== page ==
Legal English

Style Guides for Lawyers
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The specialized variety (or occupational register) of the English language used by lawyers and in legal documents is called legal english.

As David Mellinkoff has noted, legal English includes "distinctive words, meanings, phrases, and modes of expression" (The Language of the Law, 1963).

A pejorative term for abstruse forms of legal English is legalese.

Examples and Observations:

  • "I know you lawyers can with ease
    Twist words and meanings as you please;
    That language, by your skill made pliant,
    Will bend to favour every client."
    (John Gay, "The Dog and the Fox." Fables, 1727 and 1738)
  • "So, you might speak English, but can you understand what goes on in court? Actually, it is likely that many people will understand most, in not all, of the talk that is addressed directly to them . . .. In spoken legal contexts the legal vocabulary and sentence structures typically occur in talk between lawyers and judges: it is a kind of 'insiders' language,' similar to the way in which computer technicians might discuss your computer problems, in their specialised register, in front of you."
    (Diana Eades, "Using English in the Legal Process." The Routledge Companion to English Language Studies, ed. by Janet Maybin and Joan Swann. Routledge, 2010)
  • What Makes Legal Language Difficult?
    "One of the main reasons why legal language is sometimes difficult to understand is that it is often very different from ordinary English. This comprises two issues:
    1. The writing conventions are different: sentences often have apparently peculiar structures, punctuation is used insufficiently, foreign phrases are sometimes used instead of English phrases (e.g. inter alia instead of among others), unusual pronouns are employed (the same, the aforesaid, etc.), and unusual set phrases are to be found (null and void, all and sundry).
    2. A large number of difficult words and phrases are used."
    (Rupert Haigh, Legal English, 2nd ed. Routledge-Cavendish, 2009)
  • Legal Doublets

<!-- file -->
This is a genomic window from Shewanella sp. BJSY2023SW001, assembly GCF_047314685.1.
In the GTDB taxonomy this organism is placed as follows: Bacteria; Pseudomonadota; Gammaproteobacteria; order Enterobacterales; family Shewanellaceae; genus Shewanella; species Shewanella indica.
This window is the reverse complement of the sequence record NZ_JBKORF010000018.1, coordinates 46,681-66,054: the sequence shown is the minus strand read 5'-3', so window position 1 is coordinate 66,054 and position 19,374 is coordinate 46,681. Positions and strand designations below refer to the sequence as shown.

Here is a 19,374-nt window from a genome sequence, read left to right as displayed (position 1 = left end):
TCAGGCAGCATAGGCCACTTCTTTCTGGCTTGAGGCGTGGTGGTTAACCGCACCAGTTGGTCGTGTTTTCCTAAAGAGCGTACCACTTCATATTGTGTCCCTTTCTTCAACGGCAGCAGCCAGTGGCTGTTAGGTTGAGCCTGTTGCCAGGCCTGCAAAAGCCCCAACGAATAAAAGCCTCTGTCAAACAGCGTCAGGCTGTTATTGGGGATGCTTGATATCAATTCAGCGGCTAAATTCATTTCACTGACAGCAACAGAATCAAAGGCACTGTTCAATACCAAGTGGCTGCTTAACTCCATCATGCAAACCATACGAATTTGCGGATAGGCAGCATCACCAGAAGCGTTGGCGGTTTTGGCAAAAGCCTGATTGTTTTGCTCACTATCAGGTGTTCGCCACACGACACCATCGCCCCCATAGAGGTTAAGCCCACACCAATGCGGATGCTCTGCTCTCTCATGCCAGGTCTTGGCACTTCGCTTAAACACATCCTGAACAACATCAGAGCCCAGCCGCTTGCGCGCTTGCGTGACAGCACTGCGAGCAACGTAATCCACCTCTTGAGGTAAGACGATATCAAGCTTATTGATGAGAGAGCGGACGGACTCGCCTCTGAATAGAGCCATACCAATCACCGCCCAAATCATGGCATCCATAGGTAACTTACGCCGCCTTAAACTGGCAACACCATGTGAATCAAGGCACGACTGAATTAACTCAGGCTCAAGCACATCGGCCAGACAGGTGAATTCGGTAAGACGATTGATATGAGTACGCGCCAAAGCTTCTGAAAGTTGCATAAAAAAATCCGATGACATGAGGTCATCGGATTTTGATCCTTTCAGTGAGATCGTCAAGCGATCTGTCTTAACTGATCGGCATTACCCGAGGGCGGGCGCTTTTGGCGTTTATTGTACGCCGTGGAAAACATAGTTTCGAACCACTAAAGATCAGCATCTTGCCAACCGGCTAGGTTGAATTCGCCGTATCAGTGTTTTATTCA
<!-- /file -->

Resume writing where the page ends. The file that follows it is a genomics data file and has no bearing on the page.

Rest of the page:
"It must have been quite hard, being a lawyer in the Middle Ages in England. Originally, all your law books would have been in Latin. Then, in the 13th century, they start being written in French. Then along comes English. Lawyers had a problem. When they wanted to talk about a legal issue, which words should they use? . . .

    "If someone decided to leave all his property and possessions to a relative, should the legal document talk about his goods, using the Old English word, or his chattels, using the Old French word? The lawyers thought up an ingenious solution. They would use both. . . .

    "A large number of legal doublets were created in this way, and some of them became so widely known that they entered everyday English. Every time we say fit and proper or wrack and ruin we are recalling a legal mix of English and French. Peace and quiet combines French and Latin. Will and testament combines English and Latin.

    "The pattern caught on. After a while, lawyers began to bring together pairs of words from the same language. To avoid a dispute over whether cease meant the same as desist (both words are from French), they simply said that someone should cease and desist."
    (David Crystal, The Story of English in 100 Words. St. Martin's Press, 2012)

    "You must not argue there [in court], as if you were arguing in the schools; close reasoning will not fix their attention--you must say the same thing over and over again, in different words. If you say it but once, they miss it in a moment of inattention. It is unjust, sir, to censure lawyers for multiplying words when they argue; it is often necessary for them to multiply words."
    (Samuel Johnson, quoted by James Boswell in The Life of Samuel Johnson, 1791)
  • National Varieties of Legal English
    "The American colonies rejected many things British when they won their independence. Yet they retained the common law system, including the notion of precedent. Despite reservations by some prominent Americans, most notably Thomas Jefferson, they also continued to use the legal language associated with that system. Thus modern English lawyers can understand American lawyers fairly well, and vice versa. Yet in some important respects, the British and American legal systems have diverged, producing what are arguably differing dialects of legal English (Tiersma 1999: 43-7). In contrast to the United States, countries such as Canada, Australia, and New Zealand broke away from the United Kingdom much later, and as a result their legal languages are closer to that of England."
    (Peter M. Tiersma, "A History of the Languages of Law." Language and Law, ed. by Peter M. Tiersma and Lawrence M. Solan. Oxford Univ. Press, 2012)

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Your Citation
Nordquist, Richard. "Legal English." ThoughtCo, Apr. 14, 2017, Nordquist, Richard. (2017, April 14). Legal English. Retrieved from Nordquist, Richard. "Legal English." ThoughtCo. (accessed March 20, 2018).